Candidates’ Views on the NSA
Immediately before the Candidates discussed Snowden during the democratic debate, Sanders, Chafee, and Clinton all briefly mentioned the USA PATRIOT Act. Anderson Cooper started the brief topic discussion by asking about the dichotomy of Clinton’s and Chafee’s votes for the Patriot Act while also emphasizing civil liberties.
Chafee responded by saying, “99 to one vote [referencing an earlier mention in the debate of Glass-Steagall in 1999 that reduced bank regulations] for the Patriot Act, and it was seen as at the time modernizing our ability to do what we’ve always done to tap phones which always required a warrant. And I voted for that.” Which is accurate, that’s exactly how it was sold to Congress and the American people.
Cooper then asked if he regretted that vote and Chafee said, “No, no. As long as you’re getting a warrant…the Patriot Act, section 215 started to get broadened too far. So I would be in favor of addressing and reforming section 215 of the Patriot Act.” Which is better response against surveillance than any of the Republican’s gave during either GOP debate except for perhaps Rand Paul.
When the question was posed to Clinton she continued her on-the-fence stance. Although she expressed a negative view of the way the Patriot Act is being used, “…the Bush administration began to chip away at that process. And I began to speak out about their use of warrantless surveillance and the other behavior that they engaged in,” she refused to commit to a firm stance either way on government surveillance.
When the conversation was turned to Sanders, Cooper mentioned that he was the only person on the stage to vote against the Patriot Act to thunderous applause. Sanders then went on record saying that he would shut down the NSA.
It is perhaps a bit far fetched to believe that even the president could shut down the NSA (although a president arguably has the authority to). Regardless, Sanders said, “I’d shut down what exists right now is that virtually every telephone call in this country ends up in a file at the NSA. That is unacceptable to me. But it’s not just government surveillance. I think the government is involved in our e-mails; is involved in our websites. Corporate America is doing it as well.”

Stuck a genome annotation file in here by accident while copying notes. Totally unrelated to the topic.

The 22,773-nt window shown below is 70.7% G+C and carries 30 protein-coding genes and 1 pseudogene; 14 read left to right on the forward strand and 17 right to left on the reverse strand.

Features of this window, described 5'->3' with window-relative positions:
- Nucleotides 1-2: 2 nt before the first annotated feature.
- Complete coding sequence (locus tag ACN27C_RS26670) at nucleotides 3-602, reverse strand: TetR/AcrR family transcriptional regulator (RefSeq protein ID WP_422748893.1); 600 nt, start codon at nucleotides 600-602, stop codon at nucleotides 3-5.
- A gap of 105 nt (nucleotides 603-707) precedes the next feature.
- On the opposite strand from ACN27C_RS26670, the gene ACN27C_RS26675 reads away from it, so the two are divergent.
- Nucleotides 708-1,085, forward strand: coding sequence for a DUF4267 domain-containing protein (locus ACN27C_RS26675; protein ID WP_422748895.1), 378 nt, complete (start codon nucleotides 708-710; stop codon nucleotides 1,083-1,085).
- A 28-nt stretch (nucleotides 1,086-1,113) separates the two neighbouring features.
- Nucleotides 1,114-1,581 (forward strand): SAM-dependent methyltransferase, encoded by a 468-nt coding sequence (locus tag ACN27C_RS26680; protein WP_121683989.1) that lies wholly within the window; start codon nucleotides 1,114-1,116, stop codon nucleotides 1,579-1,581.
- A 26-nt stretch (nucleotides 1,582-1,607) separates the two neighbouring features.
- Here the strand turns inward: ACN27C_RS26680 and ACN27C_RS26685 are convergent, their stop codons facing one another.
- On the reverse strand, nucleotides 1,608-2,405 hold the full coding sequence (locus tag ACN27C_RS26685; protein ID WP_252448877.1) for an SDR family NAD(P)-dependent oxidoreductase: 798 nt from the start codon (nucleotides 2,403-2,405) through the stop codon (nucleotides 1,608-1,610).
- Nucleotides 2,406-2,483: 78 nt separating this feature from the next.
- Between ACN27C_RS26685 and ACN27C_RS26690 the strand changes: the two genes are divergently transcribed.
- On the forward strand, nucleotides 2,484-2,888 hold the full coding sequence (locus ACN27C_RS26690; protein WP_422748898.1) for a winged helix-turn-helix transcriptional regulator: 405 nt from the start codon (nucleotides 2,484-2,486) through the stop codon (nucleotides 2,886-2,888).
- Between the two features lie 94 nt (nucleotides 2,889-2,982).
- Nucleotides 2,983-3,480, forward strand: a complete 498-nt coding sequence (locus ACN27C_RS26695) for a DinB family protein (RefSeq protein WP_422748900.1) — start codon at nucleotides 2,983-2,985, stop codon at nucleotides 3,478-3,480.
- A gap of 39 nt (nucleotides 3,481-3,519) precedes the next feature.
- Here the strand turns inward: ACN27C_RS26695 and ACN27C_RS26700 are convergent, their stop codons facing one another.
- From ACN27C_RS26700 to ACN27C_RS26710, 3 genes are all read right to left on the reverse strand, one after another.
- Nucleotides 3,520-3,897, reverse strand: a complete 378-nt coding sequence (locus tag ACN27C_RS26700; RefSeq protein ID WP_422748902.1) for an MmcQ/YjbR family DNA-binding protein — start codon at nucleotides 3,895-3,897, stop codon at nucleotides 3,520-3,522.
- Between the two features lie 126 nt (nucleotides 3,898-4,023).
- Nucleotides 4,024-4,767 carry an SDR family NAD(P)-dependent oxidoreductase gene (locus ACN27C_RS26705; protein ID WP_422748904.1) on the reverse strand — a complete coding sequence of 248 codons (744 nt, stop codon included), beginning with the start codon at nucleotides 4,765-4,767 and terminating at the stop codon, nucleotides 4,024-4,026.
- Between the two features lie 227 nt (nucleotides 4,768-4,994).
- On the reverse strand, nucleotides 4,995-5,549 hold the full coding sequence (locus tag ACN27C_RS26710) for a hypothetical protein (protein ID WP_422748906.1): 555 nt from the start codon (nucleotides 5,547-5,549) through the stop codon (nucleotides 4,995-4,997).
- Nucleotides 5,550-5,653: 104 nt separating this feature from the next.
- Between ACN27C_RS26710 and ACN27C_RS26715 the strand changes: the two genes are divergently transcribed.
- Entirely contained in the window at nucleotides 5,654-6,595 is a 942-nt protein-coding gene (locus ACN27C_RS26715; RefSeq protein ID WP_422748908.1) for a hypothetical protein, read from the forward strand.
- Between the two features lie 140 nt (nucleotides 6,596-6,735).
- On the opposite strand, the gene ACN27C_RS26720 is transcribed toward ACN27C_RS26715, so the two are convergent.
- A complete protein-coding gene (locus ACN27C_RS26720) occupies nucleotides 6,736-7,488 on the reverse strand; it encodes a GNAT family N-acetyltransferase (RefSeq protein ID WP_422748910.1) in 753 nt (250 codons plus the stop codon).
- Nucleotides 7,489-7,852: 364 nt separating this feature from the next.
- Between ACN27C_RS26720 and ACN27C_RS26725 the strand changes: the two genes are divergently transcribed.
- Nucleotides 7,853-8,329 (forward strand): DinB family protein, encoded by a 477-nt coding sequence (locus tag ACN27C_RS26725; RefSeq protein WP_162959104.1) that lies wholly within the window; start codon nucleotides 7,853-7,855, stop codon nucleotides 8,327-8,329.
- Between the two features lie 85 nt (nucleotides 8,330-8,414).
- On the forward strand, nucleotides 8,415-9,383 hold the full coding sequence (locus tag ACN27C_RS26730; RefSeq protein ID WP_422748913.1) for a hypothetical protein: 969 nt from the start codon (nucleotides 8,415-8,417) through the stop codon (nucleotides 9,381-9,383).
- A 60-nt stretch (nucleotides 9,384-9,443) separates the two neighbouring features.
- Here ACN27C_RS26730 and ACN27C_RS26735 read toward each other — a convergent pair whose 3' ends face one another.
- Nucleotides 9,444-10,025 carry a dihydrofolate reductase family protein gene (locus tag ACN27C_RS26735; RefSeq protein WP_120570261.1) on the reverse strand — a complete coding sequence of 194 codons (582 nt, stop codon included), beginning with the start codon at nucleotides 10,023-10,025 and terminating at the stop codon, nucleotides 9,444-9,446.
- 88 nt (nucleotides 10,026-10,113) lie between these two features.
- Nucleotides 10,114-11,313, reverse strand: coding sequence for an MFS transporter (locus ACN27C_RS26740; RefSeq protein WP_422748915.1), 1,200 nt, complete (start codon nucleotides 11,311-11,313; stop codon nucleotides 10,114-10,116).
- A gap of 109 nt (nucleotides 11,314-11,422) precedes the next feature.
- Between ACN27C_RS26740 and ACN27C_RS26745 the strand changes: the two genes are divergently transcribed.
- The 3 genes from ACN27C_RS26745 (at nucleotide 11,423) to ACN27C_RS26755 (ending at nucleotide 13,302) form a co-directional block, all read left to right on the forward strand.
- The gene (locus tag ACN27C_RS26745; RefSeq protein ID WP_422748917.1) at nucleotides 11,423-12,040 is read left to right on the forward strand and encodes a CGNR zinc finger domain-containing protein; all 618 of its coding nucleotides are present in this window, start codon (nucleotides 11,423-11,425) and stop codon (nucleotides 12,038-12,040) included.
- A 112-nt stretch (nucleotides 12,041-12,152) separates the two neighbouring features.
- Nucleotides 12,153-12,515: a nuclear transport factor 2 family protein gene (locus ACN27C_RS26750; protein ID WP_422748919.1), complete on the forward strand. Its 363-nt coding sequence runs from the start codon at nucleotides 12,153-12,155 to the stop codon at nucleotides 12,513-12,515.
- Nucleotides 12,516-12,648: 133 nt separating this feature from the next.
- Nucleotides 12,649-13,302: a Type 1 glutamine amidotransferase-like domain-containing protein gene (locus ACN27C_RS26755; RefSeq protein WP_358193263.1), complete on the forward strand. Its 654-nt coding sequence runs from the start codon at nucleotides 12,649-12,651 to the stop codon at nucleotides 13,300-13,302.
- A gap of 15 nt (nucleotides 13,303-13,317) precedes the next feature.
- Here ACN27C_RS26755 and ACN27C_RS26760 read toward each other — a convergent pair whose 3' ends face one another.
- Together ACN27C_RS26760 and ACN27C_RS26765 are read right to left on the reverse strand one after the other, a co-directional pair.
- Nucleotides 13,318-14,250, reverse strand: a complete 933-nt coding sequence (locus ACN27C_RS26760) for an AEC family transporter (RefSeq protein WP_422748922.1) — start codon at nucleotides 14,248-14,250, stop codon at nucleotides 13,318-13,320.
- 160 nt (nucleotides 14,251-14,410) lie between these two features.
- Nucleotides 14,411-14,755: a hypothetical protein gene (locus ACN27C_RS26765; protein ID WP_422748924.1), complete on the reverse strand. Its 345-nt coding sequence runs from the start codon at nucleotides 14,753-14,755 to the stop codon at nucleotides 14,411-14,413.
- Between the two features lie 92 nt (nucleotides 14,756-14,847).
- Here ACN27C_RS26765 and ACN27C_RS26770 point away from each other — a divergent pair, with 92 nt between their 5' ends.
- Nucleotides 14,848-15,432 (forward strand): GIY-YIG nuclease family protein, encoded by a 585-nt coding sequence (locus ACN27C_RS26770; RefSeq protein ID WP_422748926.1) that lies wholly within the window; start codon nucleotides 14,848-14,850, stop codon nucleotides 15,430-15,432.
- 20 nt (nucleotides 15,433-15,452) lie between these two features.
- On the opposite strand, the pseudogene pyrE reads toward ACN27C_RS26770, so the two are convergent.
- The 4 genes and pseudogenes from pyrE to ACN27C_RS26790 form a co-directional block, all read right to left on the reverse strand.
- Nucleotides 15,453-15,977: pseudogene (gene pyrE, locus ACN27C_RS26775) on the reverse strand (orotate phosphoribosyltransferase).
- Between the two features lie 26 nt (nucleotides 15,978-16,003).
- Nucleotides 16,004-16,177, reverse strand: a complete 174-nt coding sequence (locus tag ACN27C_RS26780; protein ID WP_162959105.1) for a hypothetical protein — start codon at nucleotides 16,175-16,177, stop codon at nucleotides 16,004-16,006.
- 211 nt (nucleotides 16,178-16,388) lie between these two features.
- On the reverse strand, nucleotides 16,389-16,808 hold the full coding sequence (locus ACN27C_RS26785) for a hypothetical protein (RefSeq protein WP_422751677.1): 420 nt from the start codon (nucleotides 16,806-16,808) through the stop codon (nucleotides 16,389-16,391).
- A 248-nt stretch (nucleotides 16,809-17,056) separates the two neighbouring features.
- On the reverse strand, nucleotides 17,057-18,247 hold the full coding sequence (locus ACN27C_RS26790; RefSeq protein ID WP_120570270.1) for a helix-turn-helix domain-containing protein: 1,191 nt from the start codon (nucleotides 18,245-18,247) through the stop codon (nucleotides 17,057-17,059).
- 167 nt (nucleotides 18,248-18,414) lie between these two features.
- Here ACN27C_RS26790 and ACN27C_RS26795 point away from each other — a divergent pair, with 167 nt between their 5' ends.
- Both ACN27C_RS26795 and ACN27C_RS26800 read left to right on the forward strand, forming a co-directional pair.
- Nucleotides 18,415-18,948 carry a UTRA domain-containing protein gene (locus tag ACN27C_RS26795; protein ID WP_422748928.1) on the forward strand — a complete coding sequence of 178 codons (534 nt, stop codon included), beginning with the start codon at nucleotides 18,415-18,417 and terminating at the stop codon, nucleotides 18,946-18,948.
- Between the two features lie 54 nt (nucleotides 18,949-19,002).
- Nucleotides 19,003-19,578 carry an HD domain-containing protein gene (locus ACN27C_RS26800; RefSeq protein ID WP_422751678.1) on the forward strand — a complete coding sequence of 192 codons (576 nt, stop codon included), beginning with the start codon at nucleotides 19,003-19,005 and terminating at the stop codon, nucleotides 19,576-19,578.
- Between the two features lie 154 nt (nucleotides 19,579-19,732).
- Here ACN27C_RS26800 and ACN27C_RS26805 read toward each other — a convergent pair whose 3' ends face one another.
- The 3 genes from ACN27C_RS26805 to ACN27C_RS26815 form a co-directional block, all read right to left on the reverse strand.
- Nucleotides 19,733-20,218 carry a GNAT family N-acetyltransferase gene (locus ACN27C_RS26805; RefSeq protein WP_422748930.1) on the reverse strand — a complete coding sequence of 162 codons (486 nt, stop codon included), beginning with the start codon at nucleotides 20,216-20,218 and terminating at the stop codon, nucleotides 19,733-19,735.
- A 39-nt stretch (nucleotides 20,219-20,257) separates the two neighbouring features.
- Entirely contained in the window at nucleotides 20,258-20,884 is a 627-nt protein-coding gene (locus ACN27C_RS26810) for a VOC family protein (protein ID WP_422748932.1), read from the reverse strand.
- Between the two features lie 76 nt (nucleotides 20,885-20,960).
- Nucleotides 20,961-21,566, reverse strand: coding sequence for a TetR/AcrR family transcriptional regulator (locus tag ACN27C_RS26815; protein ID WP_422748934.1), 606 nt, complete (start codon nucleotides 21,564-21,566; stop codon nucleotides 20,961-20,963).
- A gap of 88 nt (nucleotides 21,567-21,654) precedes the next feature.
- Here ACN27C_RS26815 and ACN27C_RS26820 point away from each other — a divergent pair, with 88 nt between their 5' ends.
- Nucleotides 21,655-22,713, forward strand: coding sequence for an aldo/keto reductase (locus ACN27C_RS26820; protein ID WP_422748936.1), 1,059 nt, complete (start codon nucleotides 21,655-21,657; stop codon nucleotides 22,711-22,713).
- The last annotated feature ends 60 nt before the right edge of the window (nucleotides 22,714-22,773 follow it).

When he said that I think everyone with surveillance concerns rejoiced at least a little. It is galvanizing to hear a politician with a legitimate shot at being president say what so many netizens believe.
Although I am less surprised that surveillance entered the democratic debate than the republican debate I am equally delighted that it is being discussed. Despite what the candidates say about Snowden, we would not be having this discussion at all were it not for him.
As far as who won the democratic debate it seems the answer is split between two people. The media seems to tout Hillary Clinton as the winner whereas most viewers view Senator Bernie Sanders as the clear cut victor.
If social media is any indication, then Sanders is definitive the winner. Sanders gained over 34,000 twitter followers during the debate, whereas Clinton, in second place, gained only 13,000. Ironically Donald Trump bested them both by gaining o 60,000 twitter followers Plus, in the four hours following the democratic debate, Sanders received $1.5 in donations.
Overall, Governor O’Malley summed up the debate when he said:
…what you heard tonight was a very, very different debate than from the sort of debate you heard from the two presidential Republican debates. On this stage – on this stage, you didn’t hear anyone denigrate women, you didn’t hear anyone make racist comments about new American immigrants, you didn’t hear anyone speak ill of another American because of their religious belief.
feature image courtesy of DonkeyHotey via Flickr